“I think of constitutional law as a practice that aims in important part at making it possible for political communities to become more just. That understanding makes the diverse procedures and outcomes of various constitutional orders like the conversation among moral theorists. The more thoughtful voices there are the more likely that we can make progress on the thorny normative questions with which abound in constitutional law. That understanding values normative interaction over mere reporting of details,” Lawrence Gene Sager told the English website of the Constitutional Council.
Lawrence Gene Sager (born 1941) is a former dean of the University Of Texas School Of Law. He holds the Alice Jane Drysdale Sheffield Regents Chair. Sager, who joined the Law School faculty in 2002, is the 13th dean in the Law School's 123-year history. He is best known for his theory of underenforcement. Sager is the author of two books: Justice in Plainclothes: A Theory of American Constitutional Practice (Yale University Press, 2004) and, with Christopher Eisgruber, Religious Freedom and the Constitution, (Harvard University Press, 2007).
Following is the full text of the interview.
Q: The field of comparative constitutional law has seen increasing academic interest in recent years. As an intellectually vibrant field, it encompasses an increasingly broad array of approaches and methodologies. What is your take on comparative constitutional law in general? How do you think this field can help improve the function of nations’ legal systems?
A: I don't really consider myself a comparative constitutional law scholar. But I think of constitutional law as a practice that aims in important part at making it possible for political communities to become more just. That understanding makes the diverse procedures and outcomes of various constitutional orders like the conversation among moral theorists. The more thoughtful voices there are the more likely that we can make progress on the thorny normative questions with which abound in constitutional law. That understanding values normative interaction over mere reporting of details.
Another way to put this: The best constitutional scholarship has always been deep, insisting on getting to the normative justification underlying doctrinal circumstance. But for a long time it was inexplicably narrow, confining itself to the boundaries of national legal orders. Now it is becoming wide, looking far across those boundaries. It is important that the widening of our gaze serves to deepen our analysis; it would be perverse to sacrifice depth for breadth.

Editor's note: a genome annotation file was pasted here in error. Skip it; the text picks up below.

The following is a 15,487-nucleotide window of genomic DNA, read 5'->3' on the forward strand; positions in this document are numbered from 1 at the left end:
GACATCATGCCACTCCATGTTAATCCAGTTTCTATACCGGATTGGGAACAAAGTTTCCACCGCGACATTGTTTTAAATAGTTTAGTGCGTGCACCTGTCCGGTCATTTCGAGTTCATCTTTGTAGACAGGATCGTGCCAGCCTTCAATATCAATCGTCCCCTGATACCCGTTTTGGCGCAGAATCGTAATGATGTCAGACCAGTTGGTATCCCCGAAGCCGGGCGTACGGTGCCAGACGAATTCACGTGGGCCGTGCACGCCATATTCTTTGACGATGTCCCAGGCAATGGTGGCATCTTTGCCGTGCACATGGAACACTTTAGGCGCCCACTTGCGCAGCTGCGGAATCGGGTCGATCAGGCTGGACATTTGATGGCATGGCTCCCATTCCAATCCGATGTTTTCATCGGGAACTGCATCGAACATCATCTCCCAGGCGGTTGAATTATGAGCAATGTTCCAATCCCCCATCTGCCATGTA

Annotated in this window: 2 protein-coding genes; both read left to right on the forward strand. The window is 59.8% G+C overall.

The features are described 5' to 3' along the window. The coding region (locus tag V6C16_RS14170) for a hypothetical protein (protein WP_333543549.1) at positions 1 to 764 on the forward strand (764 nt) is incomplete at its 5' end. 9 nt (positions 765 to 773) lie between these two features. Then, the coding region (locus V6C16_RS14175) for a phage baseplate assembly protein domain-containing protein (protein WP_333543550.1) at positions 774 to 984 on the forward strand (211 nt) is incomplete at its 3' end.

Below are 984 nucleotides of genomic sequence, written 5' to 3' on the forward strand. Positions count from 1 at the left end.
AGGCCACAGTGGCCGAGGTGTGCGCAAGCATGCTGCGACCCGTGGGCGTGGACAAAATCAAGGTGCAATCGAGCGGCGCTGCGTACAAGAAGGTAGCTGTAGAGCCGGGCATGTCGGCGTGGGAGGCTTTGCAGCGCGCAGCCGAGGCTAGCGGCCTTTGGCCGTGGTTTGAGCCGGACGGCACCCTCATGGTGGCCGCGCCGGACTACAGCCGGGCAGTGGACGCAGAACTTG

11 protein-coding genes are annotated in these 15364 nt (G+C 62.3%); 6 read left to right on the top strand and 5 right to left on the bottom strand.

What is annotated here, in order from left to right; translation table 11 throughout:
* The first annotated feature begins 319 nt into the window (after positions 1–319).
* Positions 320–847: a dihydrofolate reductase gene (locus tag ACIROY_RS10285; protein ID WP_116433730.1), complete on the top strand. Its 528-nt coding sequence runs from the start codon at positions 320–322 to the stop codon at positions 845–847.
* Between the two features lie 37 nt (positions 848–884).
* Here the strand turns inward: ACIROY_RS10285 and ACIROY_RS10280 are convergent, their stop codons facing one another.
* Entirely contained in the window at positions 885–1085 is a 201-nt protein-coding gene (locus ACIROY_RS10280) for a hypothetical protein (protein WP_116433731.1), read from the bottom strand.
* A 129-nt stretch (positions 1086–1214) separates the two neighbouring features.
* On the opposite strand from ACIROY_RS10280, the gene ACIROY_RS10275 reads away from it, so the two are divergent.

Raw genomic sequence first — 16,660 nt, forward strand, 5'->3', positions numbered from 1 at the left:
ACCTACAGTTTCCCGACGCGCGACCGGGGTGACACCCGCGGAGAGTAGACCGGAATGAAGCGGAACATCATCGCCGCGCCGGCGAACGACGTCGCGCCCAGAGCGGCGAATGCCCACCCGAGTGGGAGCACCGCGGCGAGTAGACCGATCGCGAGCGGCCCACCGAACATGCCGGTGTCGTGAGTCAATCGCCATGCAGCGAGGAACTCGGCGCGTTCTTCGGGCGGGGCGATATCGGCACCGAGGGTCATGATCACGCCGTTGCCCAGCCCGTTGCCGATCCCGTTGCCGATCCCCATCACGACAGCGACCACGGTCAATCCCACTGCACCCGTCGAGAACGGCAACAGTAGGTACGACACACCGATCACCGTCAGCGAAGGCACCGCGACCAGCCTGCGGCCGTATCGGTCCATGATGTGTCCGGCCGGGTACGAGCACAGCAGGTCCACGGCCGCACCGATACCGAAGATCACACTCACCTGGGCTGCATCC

Q: As you know, in many countries around the world domestic constitutional exclusivism still prevails and has held a firm grip. Differences in ideology and national unity among states exist, and it seems there ought to be great convergence among them. What are your thoughts on the existing challenges? How can they be addressed? Can the CCL be used to resolve countries’ domestic issues and questions?
A: It's tempting to see this issue as turning on whether constitutional law is regarded as a collection of positivist mandates or as an intrinsically normative enterprise. I've already indicated my commitment to the latter view. But note that even the bald positivism of what in the United States is called originalism almost certainly will find itself having to answer questions that are porous to, and demanding of, normative judgment, At that point the refusal to consider the example of other constitutional orders is indefensible.
I want to raise some doubt about the question of convergence. First, I'm inclined to think there is a fair amount of convergence now. Second, I think that disagreement is in the DNA of normative reflection. If moral philosophers needed the reassurance of convergence to believe in what they were doing, they would toss in the towel and turn to some more comfortable exercise. We should not expect constitutional orders to achieve what we as thoughtful individuals cannot. But neither should we stop trying.
Q: What are your thoughts on the migration of constitutional ideas and related notions of constitutional borrowing and legal transplants with the help of the CCL?
A: On the view I'm offering here, the language of "borrowing" and "transplants" is somewhat inapt. These are useful metaphors to the degree that they make us wary of thinking that the pieces of a constitutional order can be evaluated in the abstract, without reference to the other pieces or to the entrenched values of the political community. But if what is at stake in the end are competing normative judgments, we don't borrow or transplant something foreign, rather we come to be persuaded by the better view.